Strathcona was North America's northernmost railway point, but travel to the Klondike was still difficult for the "Klondikers," and a majority of them took a steamship north to the Yukon from Vancouver, British Columbia. Incorporated as a town in 1892 with a population of 700 and as a city in 1904 with a population of 8,350, Edmonton became the capital of Alberta when the province was formed a year on September 1, 1905. In November 1905, the Canadian Northern Railway arrived in Edmonton. During the early 1900s, Edmonton's rapid growth led to speculation in real estate. In 1912, Edmonton amalgamated with the City of Strathcona, south of the North Saskatchewan River. Just before World War I, the boom ended, the city's population declined from more than 72,000 in 1914 to less than 54,000 only two years later. Many impoverished families moved to subsistence farms outside the city, while others fled to greener pastures in other provinces. Recruitment to the army during the war contributed to the drop in population.
Afterwards, the city recovered in population and economy during the 1920s and 1930s and took off again during and after World War II. The Edmonton City Centre Airport opened in 1929. Named Blatchford Field in honour of former mayor Kenny Blatchford, pioneering aviators such as Wilfrid R. "Wop" May and Max Ward used Blatchford Field as a major base for distributing mail and medicine to Northern Canada. World War II saw Edmonton become a major base for the construction of the Alaska Highway and the Northwest Staging Route; the airport was closed in November 2013. In 1892 Edmonton was incorporated as a town; the first mayor was Matthew McCauley, who established the first school board in Edmonton and Board of Trade and a municipal police service. Due to mayor McCauley's good relationship with the federal Liberals this helped Edmonton to maintain political prominence over Strathcona, a rival settlement on the south bank of the North Saskatche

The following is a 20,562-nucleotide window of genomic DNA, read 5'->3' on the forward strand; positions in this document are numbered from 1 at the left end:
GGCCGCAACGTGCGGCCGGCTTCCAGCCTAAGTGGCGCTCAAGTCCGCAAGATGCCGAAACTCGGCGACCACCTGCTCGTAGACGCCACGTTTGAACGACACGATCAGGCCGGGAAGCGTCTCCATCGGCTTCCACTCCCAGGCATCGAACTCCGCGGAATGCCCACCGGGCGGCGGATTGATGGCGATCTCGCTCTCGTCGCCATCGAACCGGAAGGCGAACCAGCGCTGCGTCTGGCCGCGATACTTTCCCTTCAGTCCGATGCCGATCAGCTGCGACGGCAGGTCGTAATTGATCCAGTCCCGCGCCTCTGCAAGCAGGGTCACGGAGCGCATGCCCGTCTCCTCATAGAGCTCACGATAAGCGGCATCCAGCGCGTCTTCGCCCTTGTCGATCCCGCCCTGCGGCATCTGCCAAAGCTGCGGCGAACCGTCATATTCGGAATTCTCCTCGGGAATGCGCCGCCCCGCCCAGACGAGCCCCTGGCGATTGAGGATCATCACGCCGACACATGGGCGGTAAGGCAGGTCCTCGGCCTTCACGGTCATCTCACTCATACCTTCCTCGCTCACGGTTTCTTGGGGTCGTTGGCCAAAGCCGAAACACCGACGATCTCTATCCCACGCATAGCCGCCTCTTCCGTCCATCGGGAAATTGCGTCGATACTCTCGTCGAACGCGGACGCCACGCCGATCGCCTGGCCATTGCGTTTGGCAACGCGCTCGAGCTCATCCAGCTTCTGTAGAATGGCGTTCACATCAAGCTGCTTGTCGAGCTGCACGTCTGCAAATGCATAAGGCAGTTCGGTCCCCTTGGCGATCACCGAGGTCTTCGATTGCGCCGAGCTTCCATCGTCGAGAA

Alberta is a western province of Canada. With an estimated population of 4,067,175 as of 2016 census, it is Canada's fourth most populous province and the most populous of Canada's three prairie provinces, its area is about 660,000 square kilometres. Alberta and its neighbour Saskatchewan were districts of the Northwest Territories until they were established as provinces on September 1, 1905; the premier has been Rachel Notley since May 2015. Alberta is bounded by the provinces of British Columbia to the west and Saskatchewan to the east, the Northwest Territories to the north, the U. S. state of Montana to the south. Alberta is one of three Canadian provinces and territories to border only a single U. S. state and one of only two landlocked provinces. It has a predominantly humid continental climate, with stark contrasts over a year. Alberta's capital, Edmonton, is near the geographic centre of the province and is the primary supply and service hub for Canada's crude oil, the Athabasca oil sands and other northern resource industries.